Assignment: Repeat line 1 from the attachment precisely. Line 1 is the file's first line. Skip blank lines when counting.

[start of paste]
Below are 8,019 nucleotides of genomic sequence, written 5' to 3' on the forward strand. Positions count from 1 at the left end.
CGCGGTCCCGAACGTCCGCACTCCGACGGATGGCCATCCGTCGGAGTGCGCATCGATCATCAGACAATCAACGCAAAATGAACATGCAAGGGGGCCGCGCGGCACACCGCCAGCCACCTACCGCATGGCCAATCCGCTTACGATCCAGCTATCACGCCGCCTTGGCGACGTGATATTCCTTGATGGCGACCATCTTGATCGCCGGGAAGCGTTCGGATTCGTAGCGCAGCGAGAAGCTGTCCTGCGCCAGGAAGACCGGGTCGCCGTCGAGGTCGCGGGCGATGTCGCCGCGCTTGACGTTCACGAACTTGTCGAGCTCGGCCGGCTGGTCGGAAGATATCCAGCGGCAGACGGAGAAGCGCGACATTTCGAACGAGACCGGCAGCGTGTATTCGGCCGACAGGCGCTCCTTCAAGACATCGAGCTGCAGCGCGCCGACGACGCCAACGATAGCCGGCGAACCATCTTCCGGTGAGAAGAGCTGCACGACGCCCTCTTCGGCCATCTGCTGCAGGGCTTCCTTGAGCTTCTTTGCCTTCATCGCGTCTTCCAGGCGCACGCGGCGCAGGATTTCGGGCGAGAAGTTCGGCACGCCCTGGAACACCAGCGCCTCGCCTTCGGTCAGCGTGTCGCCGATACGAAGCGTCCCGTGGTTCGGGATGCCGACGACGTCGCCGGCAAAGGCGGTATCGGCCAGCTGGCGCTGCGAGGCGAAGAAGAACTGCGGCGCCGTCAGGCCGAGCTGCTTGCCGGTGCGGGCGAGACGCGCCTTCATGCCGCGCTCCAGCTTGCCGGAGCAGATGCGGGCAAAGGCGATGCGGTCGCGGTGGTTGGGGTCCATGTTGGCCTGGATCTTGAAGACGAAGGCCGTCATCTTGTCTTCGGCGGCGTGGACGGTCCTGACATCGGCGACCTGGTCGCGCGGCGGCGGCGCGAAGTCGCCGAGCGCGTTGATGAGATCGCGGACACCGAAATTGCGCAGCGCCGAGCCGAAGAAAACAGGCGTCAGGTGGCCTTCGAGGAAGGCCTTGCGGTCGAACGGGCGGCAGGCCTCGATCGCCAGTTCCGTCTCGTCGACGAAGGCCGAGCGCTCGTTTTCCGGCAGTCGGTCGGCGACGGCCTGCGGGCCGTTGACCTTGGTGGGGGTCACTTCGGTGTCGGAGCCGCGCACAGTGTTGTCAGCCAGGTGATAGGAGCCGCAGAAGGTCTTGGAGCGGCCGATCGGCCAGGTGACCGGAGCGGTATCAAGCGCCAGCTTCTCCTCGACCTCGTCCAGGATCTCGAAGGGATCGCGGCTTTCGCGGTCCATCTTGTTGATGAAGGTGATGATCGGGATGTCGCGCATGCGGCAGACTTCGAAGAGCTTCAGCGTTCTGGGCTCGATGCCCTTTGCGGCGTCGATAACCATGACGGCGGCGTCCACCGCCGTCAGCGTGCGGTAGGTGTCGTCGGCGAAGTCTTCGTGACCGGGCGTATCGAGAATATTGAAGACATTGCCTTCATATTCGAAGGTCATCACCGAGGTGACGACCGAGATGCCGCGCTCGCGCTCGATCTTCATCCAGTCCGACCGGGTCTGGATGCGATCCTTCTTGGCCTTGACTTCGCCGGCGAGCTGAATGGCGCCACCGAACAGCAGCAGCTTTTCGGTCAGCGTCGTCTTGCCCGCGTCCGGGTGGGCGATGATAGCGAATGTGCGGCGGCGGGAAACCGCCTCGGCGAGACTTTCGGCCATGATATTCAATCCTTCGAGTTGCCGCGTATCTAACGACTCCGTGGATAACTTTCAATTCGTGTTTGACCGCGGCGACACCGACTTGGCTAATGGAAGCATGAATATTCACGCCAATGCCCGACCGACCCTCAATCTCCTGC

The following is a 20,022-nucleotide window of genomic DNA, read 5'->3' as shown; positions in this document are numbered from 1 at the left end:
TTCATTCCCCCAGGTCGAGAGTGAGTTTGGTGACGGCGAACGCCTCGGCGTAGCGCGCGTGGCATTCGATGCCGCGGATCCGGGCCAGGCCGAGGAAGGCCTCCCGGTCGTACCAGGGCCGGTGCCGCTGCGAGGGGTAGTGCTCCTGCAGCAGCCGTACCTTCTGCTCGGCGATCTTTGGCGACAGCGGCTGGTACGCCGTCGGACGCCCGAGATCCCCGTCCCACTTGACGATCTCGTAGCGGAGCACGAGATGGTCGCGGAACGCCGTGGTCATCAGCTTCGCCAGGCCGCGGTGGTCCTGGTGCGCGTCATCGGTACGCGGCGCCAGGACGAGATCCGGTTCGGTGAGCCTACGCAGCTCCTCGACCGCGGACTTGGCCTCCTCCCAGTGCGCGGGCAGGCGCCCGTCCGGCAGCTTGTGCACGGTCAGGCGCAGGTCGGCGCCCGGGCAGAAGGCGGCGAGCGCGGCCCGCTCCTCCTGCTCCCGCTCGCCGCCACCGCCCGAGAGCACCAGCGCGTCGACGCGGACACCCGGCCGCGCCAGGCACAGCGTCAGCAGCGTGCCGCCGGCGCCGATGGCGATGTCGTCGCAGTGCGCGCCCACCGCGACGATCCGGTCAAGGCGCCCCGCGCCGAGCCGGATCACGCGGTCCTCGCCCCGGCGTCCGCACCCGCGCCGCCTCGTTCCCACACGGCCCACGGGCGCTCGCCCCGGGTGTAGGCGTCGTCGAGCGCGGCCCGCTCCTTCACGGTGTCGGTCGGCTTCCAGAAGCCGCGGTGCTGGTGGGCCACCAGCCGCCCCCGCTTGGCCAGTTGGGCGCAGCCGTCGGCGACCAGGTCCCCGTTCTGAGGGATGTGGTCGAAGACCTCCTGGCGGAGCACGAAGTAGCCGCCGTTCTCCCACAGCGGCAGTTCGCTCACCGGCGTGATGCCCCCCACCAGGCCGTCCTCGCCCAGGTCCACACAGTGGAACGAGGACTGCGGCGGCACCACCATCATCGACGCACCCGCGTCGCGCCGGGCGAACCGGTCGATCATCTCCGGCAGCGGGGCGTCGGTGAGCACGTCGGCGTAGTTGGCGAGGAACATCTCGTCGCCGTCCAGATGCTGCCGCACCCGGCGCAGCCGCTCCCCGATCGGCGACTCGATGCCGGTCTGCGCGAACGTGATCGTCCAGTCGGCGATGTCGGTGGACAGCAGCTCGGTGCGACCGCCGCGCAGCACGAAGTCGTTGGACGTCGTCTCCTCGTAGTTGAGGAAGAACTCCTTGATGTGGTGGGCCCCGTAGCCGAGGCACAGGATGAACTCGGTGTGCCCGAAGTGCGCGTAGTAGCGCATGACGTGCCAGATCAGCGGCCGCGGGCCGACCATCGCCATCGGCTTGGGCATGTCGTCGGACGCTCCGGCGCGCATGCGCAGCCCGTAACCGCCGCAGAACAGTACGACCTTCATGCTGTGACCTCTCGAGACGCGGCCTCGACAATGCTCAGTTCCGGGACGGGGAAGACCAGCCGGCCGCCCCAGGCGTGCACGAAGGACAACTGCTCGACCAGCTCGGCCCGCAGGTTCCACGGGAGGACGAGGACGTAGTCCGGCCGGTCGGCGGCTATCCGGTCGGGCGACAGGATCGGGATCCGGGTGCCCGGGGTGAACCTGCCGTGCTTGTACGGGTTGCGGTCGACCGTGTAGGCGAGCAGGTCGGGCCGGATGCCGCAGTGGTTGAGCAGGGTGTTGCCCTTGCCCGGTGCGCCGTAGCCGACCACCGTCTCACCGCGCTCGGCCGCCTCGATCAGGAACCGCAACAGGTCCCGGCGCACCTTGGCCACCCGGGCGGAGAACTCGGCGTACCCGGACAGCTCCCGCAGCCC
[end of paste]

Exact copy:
Below are 8,019 nucleotides of genomic sequence, written 5' to 3' on the forward strand. Positions count from 1 at the left end.